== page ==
2010: #10 Marian Gaborik 86, #36 Nik Antropov 67
2009: #10 Niklas Backstrom 88, #36 Corey Perry 72
2008: #10 Ilya Kovalchuk 87, #36 Paul Stastny 71
2007: #10 Dany Briere 95, #36 Paul Kariya 76
2006: #10 Jonathan Cheechoo 93, #36 Justin Williams 76

Remember, this is in a league where there are 90 forwards getting first line ice time. The past 5 years on average the #10 scorer got 89.8 points; the #36 forward got 72.4 points. That's a difference of 17.4 points. Meaning the #10 scorer outscored the #36 by 24%. That's not a margin where you can realistically say that the #36 scorer has a legit shot at making the top ten in scoring.

So in other words, even in today's league where due to population increases, globalisation, improved scouting and what not, the talent base has widened, the group of scorers competing for the top ten scoring finishes is smaller than the 36 forward spots with first line time in a 12 team league. Say the league were to contract to 12 teams today, with the same talent base, I don't see how it would be any easier to make the top ten in scoring than if we just kept the 30 teams instead.



Even that I find a fairly dubious claim again. Yes, the talent level is greater, as a result there's more competitive teams, and winning the cup may be harder. But on the other hand, to win the Stanley Cup, you have to be the best. Was the path to the cup for the Flyers, through the Rangers and Bruins, really easier than say the Avalanche's path to the cup, or that the Blackhawks followed this year?

Chances that you will see your team win a cup in your lifetime are obviously a lot more favorable in a smaller league, but when talking about players actually winning the cup, I find claiming that a bigger league makes this more difficult a dangerous claim to just assume.
What you showed proves nothing though. There's much more possibilities for the top 10 every year, which is the point. Like Hardyvan said, it's simple math. The fact that someone is seriously trying to disprove this is very odd to me.

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08-23-2010, 10:06 AM
  #91
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What you showed proves nothing though. There's much more possibilities for the top 10 every year, which is the point. Like Hardyvan said, it's simple math. The fact that someone is seriously trying to disprove this is very odd to me.
This logic does not hold water with me. The best players will be the best players no matter the size of the league.

Gordie Howe was 3rd in scoring the first time he hit top 10 at age 21 against 6 teams, and was still 3rd in scoring at age 40 when there were far more teams despite being older and slower.

Wayne Gretzky was much the same, despite a back injury and age severely cramping what once was. Still maintained top scoring until his very last season.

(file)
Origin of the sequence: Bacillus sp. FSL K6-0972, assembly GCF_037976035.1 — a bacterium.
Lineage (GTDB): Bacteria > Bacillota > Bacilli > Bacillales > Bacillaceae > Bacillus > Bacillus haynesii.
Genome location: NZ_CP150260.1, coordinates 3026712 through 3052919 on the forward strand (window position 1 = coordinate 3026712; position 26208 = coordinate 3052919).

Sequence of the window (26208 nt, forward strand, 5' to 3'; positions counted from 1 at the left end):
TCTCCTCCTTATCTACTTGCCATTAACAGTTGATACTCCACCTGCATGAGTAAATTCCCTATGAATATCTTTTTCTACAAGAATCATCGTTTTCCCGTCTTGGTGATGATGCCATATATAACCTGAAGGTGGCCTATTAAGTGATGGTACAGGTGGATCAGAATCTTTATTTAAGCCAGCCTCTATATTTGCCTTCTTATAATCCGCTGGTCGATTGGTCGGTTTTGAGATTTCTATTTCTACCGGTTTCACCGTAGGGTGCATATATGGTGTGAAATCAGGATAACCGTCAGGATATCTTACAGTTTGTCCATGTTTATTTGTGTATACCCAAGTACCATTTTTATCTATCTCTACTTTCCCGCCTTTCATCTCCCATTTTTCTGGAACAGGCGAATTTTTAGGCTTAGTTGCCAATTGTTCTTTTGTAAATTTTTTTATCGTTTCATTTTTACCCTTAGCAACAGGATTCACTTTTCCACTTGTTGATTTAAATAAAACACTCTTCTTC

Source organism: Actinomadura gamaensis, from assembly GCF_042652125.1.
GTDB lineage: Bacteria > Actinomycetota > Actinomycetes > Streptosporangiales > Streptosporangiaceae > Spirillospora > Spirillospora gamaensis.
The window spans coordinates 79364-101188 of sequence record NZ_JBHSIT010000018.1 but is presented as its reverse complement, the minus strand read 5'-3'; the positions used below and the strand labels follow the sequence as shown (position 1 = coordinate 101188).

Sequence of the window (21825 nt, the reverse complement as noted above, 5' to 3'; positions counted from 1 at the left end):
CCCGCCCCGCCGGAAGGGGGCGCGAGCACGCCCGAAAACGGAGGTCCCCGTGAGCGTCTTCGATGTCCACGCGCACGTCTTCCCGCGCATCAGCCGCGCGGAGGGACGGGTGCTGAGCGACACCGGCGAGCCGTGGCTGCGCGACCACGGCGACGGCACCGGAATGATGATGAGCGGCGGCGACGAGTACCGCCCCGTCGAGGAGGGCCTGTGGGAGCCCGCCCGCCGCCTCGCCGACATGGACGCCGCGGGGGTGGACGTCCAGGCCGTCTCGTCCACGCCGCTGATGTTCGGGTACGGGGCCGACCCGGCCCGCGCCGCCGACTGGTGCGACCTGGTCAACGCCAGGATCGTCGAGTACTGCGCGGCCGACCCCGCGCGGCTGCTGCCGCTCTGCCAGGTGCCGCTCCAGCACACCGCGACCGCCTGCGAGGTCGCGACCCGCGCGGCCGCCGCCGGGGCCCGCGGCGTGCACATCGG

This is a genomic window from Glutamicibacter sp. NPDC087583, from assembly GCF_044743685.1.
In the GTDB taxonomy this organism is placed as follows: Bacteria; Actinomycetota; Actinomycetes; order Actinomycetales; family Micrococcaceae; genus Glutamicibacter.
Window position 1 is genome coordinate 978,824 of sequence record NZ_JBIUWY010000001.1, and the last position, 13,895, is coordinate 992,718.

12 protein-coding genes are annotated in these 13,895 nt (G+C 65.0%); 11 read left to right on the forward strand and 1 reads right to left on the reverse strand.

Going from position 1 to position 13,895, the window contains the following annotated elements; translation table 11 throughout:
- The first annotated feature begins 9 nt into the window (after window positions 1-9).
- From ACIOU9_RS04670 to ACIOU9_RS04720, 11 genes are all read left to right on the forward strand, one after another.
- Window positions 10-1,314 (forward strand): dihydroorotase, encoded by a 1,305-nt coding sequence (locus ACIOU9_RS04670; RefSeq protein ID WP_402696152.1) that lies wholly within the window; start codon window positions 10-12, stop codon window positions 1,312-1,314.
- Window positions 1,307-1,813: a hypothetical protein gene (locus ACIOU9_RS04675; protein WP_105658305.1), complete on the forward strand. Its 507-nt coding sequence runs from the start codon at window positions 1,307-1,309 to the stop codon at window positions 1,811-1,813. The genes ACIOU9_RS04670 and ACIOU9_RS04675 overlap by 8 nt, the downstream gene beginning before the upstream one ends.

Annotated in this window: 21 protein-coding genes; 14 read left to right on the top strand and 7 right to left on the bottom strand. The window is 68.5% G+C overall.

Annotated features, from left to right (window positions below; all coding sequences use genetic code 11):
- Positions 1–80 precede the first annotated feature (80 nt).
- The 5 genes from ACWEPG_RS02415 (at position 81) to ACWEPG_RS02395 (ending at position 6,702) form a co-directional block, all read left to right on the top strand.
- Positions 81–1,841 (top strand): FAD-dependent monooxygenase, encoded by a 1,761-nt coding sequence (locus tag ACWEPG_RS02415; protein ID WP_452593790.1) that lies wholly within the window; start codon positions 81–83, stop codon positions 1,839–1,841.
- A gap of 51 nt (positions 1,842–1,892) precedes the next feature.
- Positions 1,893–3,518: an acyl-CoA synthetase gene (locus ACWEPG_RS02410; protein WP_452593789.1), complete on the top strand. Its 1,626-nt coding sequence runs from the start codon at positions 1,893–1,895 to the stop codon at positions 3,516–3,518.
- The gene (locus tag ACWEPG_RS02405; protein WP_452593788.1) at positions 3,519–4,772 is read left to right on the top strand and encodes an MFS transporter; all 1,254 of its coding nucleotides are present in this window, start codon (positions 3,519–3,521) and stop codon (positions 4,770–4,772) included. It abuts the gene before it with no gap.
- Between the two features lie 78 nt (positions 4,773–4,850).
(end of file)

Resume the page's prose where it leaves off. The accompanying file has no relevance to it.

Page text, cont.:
Same holds true for Joe Sakic, Ray Bourque, and most others who spanned generations etc etc

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08-23-2010, 10:17 AM
  #92
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This logic does not hold water with me. The best players will be the best players no matter the size of the league.

Gordie Howe was 3rd in scoring the first time he hit top 10 at age 21 against 6 teams, and was still 3rd in scoring at age 40 when there were far more teams despite being older and slower.

Wayne Gretzky was much the same, despite a back injury and age severely cramping what once was. Still maintained top scoring until his very last season.

Same holds true for Joe Sakic, Ray Bourque, and most others who spanned generations etc etc
That is making a pretty wild assumption that the best players are already in the league at all times.

I think both are actually correct in a way.

In an instance like the O6 for example, the opportunities for spots are limited.

That automatically limits the chances of a fluke hot season getting a player into the top 10 just by the fact he wouldn't even be in the league or given the opportunity to play first line minutes. Players with a reputation as a scorer are given the opportunities and it is probably in some cases a self fufilling prophecy.

In the larger league there are more opportunities available for players to get a chance to shine they might not have gotten otherwise. Also there is a greater chance of a good player being on a flukey hot streak and cracking the top 10 in any given year just because of the greater number of players. It just boils down to more dice rolls somewhat.

It could go either way depending on the situation. Some are Denis Maruks who have a huge season or two in an ideal situation.. some are Martin St. Louis's who wouldn't have even been given a chance in a smaller league but who were genuinely talented and able to excel.